Or, simpler, I'll just have evil priests get organization from human(oid) sacrifices, and it be stored up in them that way. Maybe good priests store up anti-entropy by good works.
- Celestials with bird wings, fiends with bat wings, elementals with pterosaur wings: so far so good. But spider spirits with insect wings? Anathema, especially since the fairy-like azatas that dead elves become already have insect (moth, specifically) wings. So instead I think the spider spirits (norns) will balloon, with silk. And then the snake spirits will fly roughly like a cross between a flying fish and a galloping crocodile? (Crocs run on land with a more mammal-like gait.)
Azatas have bug moth wings, and ascended-dead dwarves, which are inevitables, have mechanical wings. Think agathions (ascended humans) will only have wings if they're the bird kind, and the kyton-barghests that dead goblins become will use chains to get around? (Or become wolves, and run.) And then the rakshasas that dead ogres and orcs become will either not fly, or just float. Not sure which dead dark elves or dwarves become; leaning toward asuras and sahkils, though which is which is up for grabs.
- Along with everyone casting like an arcanist now, my witches and oracles will both work like shamans, except with oracle spells per day. One thing is that both act like shamans of the Life spirit, and can channel at first level same as clerics; there's still a benefit to taking the Life mystery, for oracles, though, because it means that you can use positive energy while being evil. The oracles don't get hexes, though, they get their oracle revelations at the usual time, and the witches don't get spirit powers, they just get hexes (including at 1st level).
Kinda think I will have witch familiars take the spirit-animal powers, though, since most shaman spirits (though based on oracle mysteries) map pretty close to witch-patron themes—spirit-magic spontaneous casting is redundant with everyone casting like arcanists now, of course, but treating those as spells the witch has always prepared is probably a good idea (that's also how I handle clerics' spontaneous healing—which they now share with oracles). Maybe including wandering hex? And then I guess it wouldn't be too far-fetched to let oracles use wandering spirit.
- I've mentioned my setting's cities have outsiders bound to them, as a tutelary spirit but also something like the Superintendant AIs in Halo. But I realized, the way to model that? You apply the dread lord template, with their settlement as their cursed domain, but with some tweaks for the non-evil ones.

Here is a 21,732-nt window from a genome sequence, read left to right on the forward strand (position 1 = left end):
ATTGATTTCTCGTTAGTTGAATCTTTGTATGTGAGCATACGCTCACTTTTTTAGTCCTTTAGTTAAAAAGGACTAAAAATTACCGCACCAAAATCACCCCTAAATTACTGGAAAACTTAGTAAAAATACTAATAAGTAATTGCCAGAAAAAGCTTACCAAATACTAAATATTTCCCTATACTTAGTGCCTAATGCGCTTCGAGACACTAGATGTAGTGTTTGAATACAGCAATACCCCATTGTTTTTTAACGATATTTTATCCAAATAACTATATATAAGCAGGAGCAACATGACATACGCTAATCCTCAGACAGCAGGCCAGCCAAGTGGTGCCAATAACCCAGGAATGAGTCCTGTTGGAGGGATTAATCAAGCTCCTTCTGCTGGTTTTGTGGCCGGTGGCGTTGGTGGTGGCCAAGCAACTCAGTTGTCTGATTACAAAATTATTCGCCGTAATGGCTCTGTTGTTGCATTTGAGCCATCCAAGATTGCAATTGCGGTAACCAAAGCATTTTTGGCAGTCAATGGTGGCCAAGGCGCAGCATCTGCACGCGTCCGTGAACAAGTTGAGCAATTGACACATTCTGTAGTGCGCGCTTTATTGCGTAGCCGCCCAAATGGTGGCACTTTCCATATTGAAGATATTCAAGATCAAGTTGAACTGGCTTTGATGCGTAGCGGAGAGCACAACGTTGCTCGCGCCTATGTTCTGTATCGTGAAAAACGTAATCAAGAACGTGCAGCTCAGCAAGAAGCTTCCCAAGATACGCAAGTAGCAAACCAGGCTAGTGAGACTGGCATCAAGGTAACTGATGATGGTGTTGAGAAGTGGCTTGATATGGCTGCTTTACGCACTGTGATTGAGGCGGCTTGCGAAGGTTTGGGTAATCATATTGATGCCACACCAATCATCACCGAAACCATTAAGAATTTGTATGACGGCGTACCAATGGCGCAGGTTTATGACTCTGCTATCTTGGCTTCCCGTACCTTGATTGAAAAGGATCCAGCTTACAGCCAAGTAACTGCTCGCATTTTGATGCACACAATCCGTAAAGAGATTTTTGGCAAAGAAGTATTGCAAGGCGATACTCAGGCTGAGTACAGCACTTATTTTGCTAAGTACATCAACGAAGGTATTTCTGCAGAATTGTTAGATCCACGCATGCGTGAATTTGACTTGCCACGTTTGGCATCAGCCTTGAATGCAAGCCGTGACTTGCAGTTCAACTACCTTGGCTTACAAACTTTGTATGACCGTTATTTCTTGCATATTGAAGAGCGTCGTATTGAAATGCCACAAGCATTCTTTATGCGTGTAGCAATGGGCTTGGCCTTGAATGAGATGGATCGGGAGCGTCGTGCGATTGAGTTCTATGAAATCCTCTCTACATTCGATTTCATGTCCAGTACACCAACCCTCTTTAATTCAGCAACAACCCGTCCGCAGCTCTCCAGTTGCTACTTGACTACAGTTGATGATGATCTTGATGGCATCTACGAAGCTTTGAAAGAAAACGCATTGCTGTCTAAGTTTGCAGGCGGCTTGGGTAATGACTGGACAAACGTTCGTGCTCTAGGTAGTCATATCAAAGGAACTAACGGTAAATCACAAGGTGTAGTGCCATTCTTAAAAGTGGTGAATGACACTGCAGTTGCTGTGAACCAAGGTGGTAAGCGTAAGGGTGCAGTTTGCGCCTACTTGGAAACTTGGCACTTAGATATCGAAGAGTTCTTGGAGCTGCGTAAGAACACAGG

I think what kind of outsider a settlement is tied to might be based (along with alignment) on the max level of spellcasting possible there? Like you have an outsider patron with the same CR as a full caster who can perform your settlement's max level of spells. Which would of course mean no patron higher than CR 15 or 16, since no settlement has 9th level spells available for sale.
- A tip for people who like the robustness of the tactical rules in a real, for-grownups RPG like Pathfinder: you can get a cheap flatscreen TV, say around 42 inches, hook a laptop up to it with an HDMI, and use it to project a dungeon-map as a changeable game table. Probably cover the screen with some kind of film, of course, and you probably wanna use plastic miniatures rather than metal. But compared to the cost of full-color poster printing, a TV probably pays for itself in half a dozen maps or so.
- Decided my elves and dwarves have partly structural-colored hair. Elves have white sparkly hair, like snow, in light, but in shadow it's green or blue or purple; dwarves have black hair but in light it turns metallic bright pink, violet, or red, like hummingbird feathers. Had had the dwarves' pigment be melanin like in fungi, but they're also red algae, so instead it's flavonoid pigments, several of which are very dark. (The elves are also flavonoids.)